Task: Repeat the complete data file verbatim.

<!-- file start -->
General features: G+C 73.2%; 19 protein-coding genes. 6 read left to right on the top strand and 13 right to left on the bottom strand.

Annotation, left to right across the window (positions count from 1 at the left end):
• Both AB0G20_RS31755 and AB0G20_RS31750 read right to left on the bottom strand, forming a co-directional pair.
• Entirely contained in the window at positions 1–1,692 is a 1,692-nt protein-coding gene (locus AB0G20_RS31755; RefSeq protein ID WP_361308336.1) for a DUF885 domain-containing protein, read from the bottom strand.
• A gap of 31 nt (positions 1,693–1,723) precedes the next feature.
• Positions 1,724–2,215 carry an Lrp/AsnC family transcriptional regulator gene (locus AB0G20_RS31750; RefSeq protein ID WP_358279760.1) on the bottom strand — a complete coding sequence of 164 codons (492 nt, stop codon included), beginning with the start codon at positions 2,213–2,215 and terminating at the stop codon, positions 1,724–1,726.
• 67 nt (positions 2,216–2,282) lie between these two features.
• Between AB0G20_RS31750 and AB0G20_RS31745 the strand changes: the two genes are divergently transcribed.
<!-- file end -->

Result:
General features: G+C 73.2%; 19 protein-coding genes. 6 read left to right on the top strand and 13 right to left on the bottom strand.

Annotation, left to right across the window (positions count from 1 at the left end):
• Both AB0G20_RS31755 and AB0G20_RS31750 read right to left on the bottom strand, forming a co-directional pair.
• Entirely contained in the window at positions 1–1,692 is a 1,692-nt protein-coding gene (locus AB0G20_RS31755; RefSeq protein ID WP_361308336.1) for a DUF885 domain-containing protein, read from the bottom strand.
• A gap of 31 nt (positions 1,693–1,723) precedes the next feature.
• Positions 1,724–2,215 carry an Lrp/AsnC family transcriptional regulator gene (locus AB0G20_RS31750; RefSeq protein ID WP_358279760.1) on the bottom strand — a complete coding sequence of 164 codons (492 nt, stop codon included), beginning with the start codon at positions 2,213–2,215 and terminating at the stop codon, positions 1,724–1,726.
• 67 nt (positions 2,216–2,282) lie between these two features.
• Between AB0G20_RS31750 and AB0G20_RS31745 the strand changes: the two genes are divergently transcribed.